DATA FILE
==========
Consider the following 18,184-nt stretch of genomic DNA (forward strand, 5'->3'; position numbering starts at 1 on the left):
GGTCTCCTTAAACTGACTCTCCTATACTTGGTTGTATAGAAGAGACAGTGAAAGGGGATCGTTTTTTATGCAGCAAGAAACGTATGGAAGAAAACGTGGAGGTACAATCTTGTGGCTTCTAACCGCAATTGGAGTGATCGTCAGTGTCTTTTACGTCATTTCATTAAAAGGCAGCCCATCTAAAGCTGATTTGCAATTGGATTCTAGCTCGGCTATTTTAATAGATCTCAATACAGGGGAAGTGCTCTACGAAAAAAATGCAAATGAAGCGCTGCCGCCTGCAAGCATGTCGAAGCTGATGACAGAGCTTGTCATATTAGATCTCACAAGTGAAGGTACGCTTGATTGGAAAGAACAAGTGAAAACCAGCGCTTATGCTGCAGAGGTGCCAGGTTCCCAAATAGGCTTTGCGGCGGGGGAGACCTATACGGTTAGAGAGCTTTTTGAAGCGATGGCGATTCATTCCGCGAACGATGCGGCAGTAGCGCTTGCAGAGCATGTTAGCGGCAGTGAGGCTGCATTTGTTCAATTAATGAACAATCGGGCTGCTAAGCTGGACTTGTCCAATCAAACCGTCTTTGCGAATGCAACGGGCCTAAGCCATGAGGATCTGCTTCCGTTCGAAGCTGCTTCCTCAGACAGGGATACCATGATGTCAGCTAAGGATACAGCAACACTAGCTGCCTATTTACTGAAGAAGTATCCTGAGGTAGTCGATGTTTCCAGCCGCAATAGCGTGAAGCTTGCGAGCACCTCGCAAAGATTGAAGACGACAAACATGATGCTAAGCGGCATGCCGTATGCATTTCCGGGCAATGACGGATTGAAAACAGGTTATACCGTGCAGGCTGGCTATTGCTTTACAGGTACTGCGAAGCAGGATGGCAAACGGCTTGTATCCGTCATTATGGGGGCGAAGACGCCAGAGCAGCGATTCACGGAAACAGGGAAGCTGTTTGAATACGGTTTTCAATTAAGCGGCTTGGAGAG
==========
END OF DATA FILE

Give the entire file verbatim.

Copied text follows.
Consider the following 18,184-nt stretch of genomic DNA (forward strand, 5'->3'; position numbering starts at 1 on the left):
GGTCTCCTTAAACTGACTCTCCTATACTTGGTTGTATAGAAGAGACAGTGAAAGGGGATCGTTTTTTATGCAGCAAGAAACGTATGGAAGAAAACGTGGAGGTACAATCTTGTGGCTTCTAACCGCAATTGGAGTGATCGTCAGTGTCTTTTACGTCATTTCATTAAAAGGCAGCCCATCTAAAGCTGATTTGCAATTGGATTCTAGCTCGGCTATTTTAATAGATCTCAATACAGGGGAAGTGCTCTACGAAAAAAATGCAAATGAAGCGCTGCCGCCTGCAAGCATGTCGAAGCTGATGACAGAGCTTGTCATATTAGATCTCACAAGTGAAGGTACGCTTGATTGGAAAGAACAAGTGAAAACCAGCGCTTATGCTGCAGAGGTGCCAGGTTCCCAAATAGGCTTTGCGGCGGGGGAGACCTATACGGTTAGAGAGCTTTTTGAAGCGATGGCGATTCATTCCGCGAACGATGCGGCAGTAGCGCTTGCAGAGCATGTTAGCGGCAGTGAGGCTGCATTTGTTCAATTAATGAACAATCGGGCTGCTAAGCTGGACTTGTCCAATCAAACCGTCTTTGCGAATGCAACGGGCCTAAGCCATGAGGATCTGCTTCCGTTCGAAGCTGCTTCCTCAGACAGGGATACCATGATGTCAGCTAAGGATACAGCAACACTAGCTGCCTATTTACTGAAGAAGTATCCTGAGGTAGTCGATGTTTCCAGCCGCAATAGCGTGAAGCTTGCGAGCACCTCGCAAAGATTGAAGACGACAAACATGATGCTAAGCGGCATGCCGTATGCATTTCCGGGCAATGACGGATTGAAAACAGGTTATACCGTGCAGGCTGGCTATTGCTTTACAGGTACTGCGAAGCAGGATGGCAAACGGCTTGTATCCGTCATTATGGGGGCGAAGACGCCAGAGCAGCGATTCACGGAAACAGGGAAGCTGTTTGAATACGGTTTTCAATTAAGCGGCTTGGAGAG